Obama was never a prince. None of them are. The mistake behind all this is a misguided high-mindedness that boasts, “I vote for the man, not the party.” This momentarily lifts the hot-air balloon of self-esteem by divorcing the speaker from political taintedness and compromise. But the man being voted for, no matter what he says, dances with the party that brought him, dependent on its support, resources, and clientele. That is why one should always vote on the party, instead of the candidate. The party has some continuity of commitment, no matter how compromised. What you are really voting for is the party’s constituency. That will determine priorities when it comes to appointments, legislative pressure, and things like nominating Supreme Court justices.

A visual guide to all the planets

There is a neat little visual representation of all the known planets at xkcd.  Check it out.


Wednesday, June 13, 2012

Civilization II

This is seriously one of the most epic things I have ever read.  This reddit user has been playing the same saved game of Civilization II for ten years.  Ten years!  How cool!  (I've played many times.)  He describes the state of the world in 3991 A.D.:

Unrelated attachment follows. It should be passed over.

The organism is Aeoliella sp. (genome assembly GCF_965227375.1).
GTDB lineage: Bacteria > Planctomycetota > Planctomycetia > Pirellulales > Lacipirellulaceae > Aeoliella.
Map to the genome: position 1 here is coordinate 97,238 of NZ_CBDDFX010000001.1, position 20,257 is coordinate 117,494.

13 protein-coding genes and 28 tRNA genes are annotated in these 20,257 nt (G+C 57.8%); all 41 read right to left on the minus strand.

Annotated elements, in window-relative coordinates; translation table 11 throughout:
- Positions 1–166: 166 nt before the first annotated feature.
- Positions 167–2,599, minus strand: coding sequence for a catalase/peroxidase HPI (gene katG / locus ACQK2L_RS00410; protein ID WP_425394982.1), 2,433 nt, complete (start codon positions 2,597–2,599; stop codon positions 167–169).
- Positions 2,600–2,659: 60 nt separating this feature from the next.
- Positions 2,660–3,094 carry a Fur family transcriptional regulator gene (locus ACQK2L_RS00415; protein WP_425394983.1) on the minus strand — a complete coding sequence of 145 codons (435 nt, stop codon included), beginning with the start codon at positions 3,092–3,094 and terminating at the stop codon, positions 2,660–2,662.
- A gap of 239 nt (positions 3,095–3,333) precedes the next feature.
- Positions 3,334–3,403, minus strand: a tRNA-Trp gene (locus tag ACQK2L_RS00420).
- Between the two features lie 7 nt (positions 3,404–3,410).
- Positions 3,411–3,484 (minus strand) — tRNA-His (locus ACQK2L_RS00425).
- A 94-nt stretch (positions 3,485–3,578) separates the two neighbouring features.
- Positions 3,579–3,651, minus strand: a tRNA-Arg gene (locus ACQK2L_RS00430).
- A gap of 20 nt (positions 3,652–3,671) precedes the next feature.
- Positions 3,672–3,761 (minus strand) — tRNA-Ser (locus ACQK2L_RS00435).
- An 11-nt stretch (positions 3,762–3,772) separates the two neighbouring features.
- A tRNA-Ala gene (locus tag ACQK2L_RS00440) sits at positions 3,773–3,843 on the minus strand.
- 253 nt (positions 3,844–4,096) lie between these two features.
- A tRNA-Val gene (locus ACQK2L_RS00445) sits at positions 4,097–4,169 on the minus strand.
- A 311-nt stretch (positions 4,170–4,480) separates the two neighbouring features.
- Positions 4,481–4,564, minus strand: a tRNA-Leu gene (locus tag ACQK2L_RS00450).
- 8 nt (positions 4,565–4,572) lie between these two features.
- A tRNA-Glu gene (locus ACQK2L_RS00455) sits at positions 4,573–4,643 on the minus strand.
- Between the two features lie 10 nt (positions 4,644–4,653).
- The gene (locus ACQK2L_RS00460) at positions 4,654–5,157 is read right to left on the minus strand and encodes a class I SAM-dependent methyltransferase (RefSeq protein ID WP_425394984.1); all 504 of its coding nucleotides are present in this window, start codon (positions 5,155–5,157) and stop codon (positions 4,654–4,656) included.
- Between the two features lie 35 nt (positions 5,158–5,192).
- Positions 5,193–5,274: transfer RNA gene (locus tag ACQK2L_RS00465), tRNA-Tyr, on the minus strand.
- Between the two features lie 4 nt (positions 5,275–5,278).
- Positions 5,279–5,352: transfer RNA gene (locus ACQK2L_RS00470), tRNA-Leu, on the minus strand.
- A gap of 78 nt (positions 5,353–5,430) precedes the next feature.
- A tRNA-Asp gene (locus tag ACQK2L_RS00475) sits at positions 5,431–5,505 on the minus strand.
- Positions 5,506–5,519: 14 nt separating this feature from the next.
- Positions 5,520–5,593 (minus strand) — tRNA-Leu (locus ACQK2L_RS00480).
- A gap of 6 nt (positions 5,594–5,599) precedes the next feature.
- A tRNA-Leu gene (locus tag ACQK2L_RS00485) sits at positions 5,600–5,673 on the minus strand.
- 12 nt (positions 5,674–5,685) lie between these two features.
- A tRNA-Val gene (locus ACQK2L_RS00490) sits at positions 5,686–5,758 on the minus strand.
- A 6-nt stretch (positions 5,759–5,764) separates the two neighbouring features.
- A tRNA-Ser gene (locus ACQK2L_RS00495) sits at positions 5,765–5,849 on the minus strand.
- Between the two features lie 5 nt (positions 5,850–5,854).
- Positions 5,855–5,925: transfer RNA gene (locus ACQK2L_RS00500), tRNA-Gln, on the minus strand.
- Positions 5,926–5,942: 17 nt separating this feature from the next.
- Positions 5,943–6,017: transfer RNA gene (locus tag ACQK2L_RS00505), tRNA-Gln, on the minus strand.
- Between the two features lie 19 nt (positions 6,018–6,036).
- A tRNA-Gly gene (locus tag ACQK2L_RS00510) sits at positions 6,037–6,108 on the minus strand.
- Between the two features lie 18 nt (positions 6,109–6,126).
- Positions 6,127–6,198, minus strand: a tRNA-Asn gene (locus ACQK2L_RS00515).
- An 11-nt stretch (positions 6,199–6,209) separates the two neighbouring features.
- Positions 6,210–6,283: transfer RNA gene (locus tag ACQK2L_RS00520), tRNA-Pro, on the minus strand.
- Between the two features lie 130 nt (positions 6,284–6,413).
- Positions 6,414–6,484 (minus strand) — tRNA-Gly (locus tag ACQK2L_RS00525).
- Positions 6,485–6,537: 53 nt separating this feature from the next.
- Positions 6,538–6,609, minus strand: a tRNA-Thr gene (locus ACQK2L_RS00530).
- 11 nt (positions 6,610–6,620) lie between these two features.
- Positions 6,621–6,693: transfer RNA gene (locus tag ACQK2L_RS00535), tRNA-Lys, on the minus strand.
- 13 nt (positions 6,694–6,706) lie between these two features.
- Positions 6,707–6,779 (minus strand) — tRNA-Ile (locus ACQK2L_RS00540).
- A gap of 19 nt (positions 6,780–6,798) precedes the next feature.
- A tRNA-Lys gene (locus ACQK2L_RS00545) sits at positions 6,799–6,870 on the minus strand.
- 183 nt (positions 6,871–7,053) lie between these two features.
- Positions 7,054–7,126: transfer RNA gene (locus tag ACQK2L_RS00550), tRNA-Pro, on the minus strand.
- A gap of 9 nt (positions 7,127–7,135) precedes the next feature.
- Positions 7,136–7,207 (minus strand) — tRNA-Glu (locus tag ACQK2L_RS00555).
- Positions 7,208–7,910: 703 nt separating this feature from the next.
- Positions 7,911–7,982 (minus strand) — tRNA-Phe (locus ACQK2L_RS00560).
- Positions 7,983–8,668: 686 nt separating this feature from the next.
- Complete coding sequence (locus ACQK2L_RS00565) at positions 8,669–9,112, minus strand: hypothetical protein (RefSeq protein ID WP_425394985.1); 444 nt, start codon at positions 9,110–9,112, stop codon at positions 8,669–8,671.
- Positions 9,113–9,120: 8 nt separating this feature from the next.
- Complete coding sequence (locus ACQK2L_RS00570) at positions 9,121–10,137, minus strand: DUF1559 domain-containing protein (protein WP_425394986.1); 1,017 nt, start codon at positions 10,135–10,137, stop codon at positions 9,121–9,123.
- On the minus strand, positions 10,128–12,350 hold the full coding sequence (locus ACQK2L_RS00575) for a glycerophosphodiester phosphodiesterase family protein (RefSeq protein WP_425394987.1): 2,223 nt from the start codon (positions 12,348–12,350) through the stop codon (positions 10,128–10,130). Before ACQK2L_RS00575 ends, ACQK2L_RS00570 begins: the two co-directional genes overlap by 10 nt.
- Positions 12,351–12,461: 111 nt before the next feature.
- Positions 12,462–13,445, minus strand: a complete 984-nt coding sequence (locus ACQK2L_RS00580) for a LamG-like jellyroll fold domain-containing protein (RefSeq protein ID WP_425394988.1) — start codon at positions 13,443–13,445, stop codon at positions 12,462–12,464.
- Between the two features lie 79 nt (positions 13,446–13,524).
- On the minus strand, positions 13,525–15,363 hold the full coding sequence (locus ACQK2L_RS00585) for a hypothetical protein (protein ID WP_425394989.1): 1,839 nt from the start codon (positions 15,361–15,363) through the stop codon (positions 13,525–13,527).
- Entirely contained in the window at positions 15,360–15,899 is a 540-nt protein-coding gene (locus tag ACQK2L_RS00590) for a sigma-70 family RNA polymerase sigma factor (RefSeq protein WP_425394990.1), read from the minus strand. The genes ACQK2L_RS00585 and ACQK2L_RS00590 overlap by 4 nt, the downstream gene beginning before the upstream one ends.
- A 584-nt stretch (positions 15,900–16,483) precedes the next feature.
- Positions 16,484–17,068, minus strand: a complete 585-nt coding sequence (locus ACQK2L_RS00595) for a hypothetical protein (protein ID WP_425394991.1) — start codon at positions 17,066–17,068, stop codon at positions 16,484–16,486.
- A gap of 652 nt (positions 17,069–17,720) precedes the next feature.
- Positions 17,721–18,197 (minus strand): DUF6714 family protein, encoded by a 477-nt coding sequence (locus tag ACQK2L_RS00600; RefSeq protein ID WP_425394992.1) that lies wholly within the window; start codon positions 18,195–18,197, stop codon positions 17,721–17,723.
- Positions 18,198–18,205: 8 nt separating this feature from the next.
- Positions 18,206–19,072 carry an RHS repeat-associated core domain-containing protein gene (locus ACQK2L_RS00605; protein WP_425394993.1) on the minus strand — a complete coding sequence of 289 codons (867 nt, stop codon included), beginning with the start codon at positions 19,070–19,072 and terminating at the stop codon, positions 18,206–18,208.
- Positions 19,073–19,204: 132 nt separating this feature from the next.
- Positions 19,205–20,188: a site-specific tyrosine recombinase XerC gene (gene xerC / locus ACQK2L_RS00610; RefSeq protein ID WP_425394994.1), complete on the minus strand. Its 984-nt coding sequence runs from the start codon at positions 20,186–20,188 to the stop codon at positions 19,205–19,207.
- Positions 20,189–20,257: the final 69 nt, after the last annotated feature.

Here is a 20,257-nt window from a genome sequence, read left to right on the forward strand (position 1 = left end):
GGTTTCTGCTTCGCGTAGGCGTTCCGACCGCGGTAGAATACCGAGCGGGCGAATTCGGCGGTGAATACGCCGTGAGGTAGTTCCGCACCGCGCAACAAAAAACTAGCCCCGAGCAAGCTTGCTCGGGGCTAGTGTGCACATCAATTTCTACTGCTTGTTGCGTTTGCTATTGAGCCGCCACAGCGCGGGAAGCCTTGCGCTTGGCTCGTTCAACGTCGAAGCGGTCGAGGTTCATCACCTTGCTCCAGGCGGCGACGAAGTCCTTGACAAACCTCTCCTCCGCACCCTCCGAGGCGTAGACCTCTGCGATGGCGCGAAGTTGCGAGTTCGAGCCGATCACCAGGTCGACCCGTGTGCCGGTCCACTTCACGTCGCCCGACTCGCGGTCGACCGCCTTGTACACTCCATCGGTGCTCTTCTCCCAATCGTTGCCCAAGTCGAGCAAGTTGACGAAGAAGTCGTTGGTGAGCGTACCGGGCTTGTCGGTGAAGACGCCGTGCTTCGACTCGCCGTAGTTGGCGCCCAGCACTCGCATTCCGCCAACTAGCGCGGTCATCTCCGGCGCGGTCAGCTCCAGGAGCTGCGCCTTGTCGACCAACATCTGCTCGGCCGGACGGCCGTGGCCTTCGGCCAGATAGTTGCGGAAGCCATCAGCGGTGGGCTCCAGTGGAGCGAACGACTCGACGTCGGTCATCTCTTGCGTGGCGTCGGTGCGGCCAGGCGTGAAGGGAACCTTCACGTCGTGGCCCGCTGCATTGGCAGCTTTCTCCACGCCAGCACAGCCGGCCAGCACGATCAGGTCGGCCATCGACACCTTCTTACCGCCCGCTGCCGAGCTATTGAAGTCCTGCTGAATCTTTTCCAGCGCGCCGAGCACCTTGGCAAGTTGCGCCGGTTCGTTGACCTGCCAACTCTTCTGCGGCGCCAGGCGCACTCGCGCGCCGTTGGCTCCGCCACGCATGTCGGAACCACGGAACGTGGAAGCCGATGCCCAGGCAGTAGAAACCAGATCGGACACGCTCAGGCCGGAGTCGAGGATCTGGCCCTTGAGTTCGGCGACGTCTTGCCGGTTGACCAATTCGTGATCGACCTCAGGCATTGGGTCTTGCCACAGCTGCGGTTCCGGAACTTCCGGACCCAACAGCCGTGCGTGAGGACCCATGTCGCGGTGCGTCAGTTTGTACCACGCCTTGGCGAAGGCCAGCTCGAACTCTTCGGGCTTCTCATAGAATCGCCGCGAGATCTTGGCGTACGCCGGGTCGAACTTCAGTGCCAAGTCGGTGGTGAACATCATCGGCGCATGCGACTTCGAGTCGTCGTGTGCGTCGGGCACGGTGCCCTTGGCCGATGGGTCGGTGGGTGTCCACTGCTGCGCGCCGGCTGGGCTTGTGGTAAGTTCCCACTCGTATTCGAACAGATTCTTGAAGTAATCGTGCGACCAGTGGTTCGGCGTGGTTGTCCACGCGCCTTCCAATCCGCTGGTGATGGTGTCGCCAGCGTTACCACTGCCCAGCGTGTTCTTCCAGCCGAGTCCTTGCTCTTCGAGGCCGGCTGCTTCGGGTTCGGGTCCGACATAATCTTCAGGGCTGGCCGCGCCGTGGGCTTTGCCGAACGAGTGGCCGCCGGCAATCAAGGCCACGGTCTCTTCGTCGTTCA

There are 3 remaining super nations in the year 3991 A.D, each competing for the scant resources left on the planet after dozens of nuclear wars have rendered vast swaths of the world uninhabitable wastelands.
The ice caps have melted over 20 times (somehow) due primarily to the many nuclear wars. As a result, every inch of land in the world that isn't a mountain is inundated swamp land, useless to farming. Most of which is irradiated anyway.
Equally worse, democracy has collapsed:
The only governments left are two theocracies and myself, a communist state. I wanted to stay a democracy, but the Senate would always over-rule me when I wanted to declare war before the Vikings did. This would delay my attack and render my turn and often my plans useless. And of course the Vikings would then break the cease fire like clockwork the very next turn. Something I also miss in later civ games is a little internal politics. Anyway, I was forced to do away with democracy roughly a thousand years ago because it was endangering my empire. But of course the people hate me now and every few years since then, there are massive guerrilla (late game barbarians) uprisings in the heart of my empire that I have to deal with which saps resources from the war effort.